10 Russian palaces you can visit virtually

How to explore using Google Street View

In the images below you can click "View on Google Maps". 

If you enlarge the map on the left you see blue lines and blue dots. This is helpfull to navigate the area. The blue dots represent 360-degree images. You can click on them and have a look around. The blue lines represent streets and paths. When you see a lot of blue lines close together this often means that this is in fact inside a building or a garden.

A virtual vist to the Russian palaces of the Romanovs 

The palaces of the Romanovs come in a variety of colours; yellow, blue, green and pink. Many of them can be found in and around Saint Petersburg. 

If a trip to this beautiful City of Peter the Great, Tsar of Russia, is not likely to be possible soon, you can take a virtual tour around many of the Russian palaces and museums. 

DISCLOSURE: I get commissions for purchases made through some of the links in this article.

1. The Winter Palace

Click the image above to find yourself in the The Winter Palace. This residence of the Romanov family was built and rebuild again and again. The last version we can see today was commissioned by Empress Elizabeth (Elizaveta Petrovna) in 1754. Until the assassination of Alexander II in 1881, all Romanov's used this palace as their main residence. As the tension in Russia against the Imperial family grew, they realised that this palace was too big to be safely secured. The family moved to smaller palaces and the Winter Palace was only used for state ceremonies, balls and receptions.

The Winter Palace is only one of the buildings that together form the State Hermitage Museum.

You can use Google Streetview to wander around other parts of the huge Hermitage Museum and surrounding St. Petersburg. 

On the website of the Hermitage Museum, you can find extended Virtual Visits for all parts of the museum, including The Winter Palace of Peter the Great., The Palace of Menshikov and The Hermitage Theatre.

2. Catherine Palace 

Build for Catherine I of Russia, this Palace in Tsarskoye Selo was the favourite residence of her predecessor Catherine II.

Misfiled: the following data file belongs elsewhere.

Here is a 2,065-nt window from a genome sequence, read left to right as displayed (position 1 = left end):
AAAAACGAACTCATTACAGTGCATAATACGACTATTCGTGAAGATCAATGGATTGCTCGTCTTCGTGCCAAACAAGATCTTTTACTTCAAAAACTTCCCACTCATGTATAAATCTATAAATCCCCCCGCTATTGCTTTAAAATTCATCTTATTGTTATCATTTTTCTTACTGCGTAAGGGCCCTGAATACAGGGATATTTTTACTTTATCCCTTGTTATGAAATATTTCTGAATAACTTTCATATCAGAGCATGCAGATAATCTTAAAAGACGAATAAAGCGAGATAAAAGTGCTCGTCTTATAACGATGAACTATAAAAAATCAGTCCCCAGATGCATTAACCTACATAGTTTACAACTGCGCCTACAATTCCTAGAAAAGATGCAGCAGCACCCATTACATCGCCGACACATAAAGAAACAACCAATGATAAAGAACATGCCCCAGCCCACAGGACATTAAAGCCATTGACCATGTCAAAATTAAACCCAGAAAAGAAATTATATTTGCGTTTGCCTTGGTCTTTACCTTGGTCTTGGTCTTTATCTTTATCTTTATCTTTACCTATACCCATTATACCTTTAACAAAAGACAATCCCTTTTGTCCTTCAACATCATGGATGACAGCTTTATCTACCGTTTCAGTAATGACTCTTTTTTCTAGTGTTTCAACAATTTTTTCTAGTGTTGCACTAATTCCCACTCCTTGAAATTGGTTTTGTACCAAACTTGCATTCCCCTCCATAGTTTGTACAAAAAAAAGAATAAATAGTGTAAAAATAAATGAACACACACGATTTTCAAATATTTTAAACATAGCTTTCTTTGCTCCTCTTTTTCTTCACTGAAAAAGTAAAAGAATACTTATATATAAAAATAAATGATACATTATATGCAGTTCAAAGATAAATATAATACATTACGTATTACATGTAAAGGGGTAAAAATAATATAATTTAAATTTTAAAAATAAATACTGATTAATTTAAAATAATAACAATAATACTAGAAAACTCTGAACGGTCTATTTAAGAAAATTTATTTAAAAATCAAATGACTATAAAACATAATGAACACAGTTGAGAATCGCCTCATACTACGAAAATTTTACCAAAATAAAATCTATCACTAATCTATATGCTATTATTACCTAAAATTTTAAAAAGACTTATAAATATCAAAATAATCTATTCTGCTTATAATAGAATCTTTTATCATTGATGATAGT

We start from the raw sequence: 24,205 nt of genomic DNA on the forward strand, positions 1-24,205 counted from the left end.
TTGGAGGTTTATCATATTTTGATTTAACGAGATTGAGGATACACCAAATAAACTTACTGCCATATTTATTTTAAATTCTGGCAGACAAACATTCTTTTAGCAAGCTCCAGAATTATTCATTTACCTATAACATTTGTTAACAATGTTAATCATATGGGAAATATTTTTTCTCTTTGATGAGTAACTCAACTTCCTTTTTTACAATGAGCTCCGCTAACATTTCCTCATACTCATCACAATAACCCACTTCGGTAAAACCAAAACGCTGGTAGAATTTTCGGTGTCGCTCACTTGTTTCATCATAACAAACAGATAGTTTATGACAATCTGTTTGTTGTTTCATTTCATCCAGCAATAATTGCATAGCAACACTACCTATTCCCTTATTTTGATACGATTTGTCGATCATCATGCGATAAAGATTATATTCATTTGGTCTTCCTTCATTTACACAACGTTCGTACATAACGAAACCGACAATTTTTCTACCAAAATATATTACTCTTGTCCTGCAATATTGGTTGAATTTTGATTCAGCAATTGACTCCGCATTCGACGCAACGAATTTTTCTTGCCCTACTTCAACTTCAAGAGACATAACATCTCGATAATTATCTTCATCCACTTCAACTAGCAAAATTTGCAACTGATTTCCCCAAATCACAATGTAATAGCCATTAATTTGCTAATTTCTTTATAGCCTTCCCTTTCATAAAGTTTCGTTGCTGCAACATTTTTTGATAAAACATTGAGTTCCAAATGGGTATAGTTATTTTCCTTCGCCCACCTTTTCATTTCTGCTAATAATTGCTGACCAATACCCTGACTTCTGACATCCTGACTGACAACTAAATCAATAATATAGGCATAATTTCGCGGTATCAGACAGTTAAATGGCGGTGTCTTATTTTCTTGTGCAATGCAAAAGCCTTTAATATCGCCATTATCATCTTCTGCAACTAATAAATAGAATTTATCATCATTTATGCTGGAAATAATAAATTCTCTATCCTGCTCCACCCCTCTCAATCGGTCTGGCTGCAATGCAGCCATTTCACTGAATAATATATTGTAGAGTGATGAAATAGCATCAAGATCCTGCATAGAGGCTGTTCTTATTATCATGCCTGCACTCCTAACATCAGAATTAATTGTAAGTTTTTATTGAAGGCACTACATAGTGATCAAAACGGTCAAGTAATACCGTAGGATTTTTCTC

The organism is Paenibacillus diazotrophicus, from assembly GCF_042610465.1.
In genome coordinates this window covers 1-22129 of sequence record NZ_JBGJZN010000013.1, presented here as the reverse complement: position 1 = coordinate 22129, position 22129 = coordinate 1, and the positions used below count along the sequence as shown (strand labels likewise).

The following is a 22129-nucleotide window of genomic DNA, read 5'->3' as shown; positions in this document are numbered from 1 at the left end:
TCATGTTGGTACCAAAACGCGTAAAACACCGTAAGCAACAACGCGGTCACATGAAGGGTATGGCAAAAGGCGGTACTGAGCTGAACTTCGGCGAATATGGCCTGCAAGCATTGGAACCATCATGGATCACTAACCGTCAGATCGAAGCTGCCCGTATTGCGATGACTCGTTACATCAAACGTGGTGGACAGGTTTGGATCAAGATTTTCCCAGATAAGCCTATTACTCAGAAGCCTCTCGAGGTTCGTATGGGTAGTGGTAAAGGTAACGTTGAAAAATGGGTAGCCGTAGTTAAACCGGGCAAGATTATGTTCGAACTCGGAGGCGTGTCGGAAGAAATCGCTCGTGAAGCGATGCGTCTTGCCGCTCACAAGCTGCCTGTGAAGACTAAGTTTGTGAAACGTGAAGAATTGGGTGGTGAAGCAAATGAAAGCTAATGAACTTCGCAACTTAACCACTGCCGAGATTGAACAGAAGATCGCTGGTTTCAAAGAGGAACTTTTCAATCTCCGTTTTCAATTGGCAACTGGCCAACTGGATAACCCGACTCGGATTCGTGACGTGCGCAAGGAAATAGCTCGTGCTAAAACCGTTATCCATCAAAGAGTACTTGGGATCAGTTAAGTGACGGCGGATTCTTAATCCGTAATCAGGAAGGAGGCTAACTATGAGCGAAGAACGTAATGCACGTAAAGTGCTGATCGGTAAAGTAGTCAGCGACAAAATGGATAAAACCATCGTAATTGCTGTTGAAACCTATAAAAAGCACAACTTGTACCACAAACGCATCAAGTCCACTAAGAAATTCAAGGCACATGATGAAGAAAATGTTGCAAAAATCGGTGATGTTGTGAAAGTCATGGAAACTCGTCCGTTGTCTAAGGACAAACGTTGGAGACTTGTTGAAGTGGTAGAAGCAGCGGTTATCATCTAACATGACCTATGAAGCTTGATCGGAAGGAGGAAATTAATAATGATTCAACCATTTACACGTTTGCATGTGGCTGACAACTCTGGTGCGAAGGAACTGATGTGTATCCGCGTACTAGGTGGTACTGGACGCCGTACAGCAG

This summer residence for the Russian Tsars was first built by Peter the Great in 1717. He names the palace after his wife, Catherine I.

Empress Elizabeth had the palace completely torn down and started over. Her predecessor Catherine the Great, in her turn, refurnished the place, as she thought it was very outdated. 

You can walk around the palace on google maps, to admire the beautiful colors of the blue and gold palace. You can also see several rooms inside, including The Great Hall, or Light Gallery, of approximately 1,000 square meters which occupies the entire width of the palace. Click on the image to the right to step inside.

3. Gatchina Palace

In France and England, you find palaces build for the mistresses of the Kings. In Russia, you can find the palaces of the Tsarina's lovers.  Both  Elizabeth (1741–62), and Catherine the Great (1762–96) had official favourites, exactly like the French kings had their Maitresse en-Titre. These men occupied apartments that were in direct contact with the Tsarina's bedroom. On top of this, they would occasionally receive their own palace.

Gatchina Palace was built for Count Grigori Grigoryevich Orlov. He was the favourite of Catherine the Great who helped her during the coup that overthrew Peter III of Russia. 

4. The Grand Peterhof Palace 

On the website of the Peterhof Museum, you can watch a live stream from the Grand Cascade and several videos with online tours. The comments are in Russian, so you will have to make up your own story if that's not your language...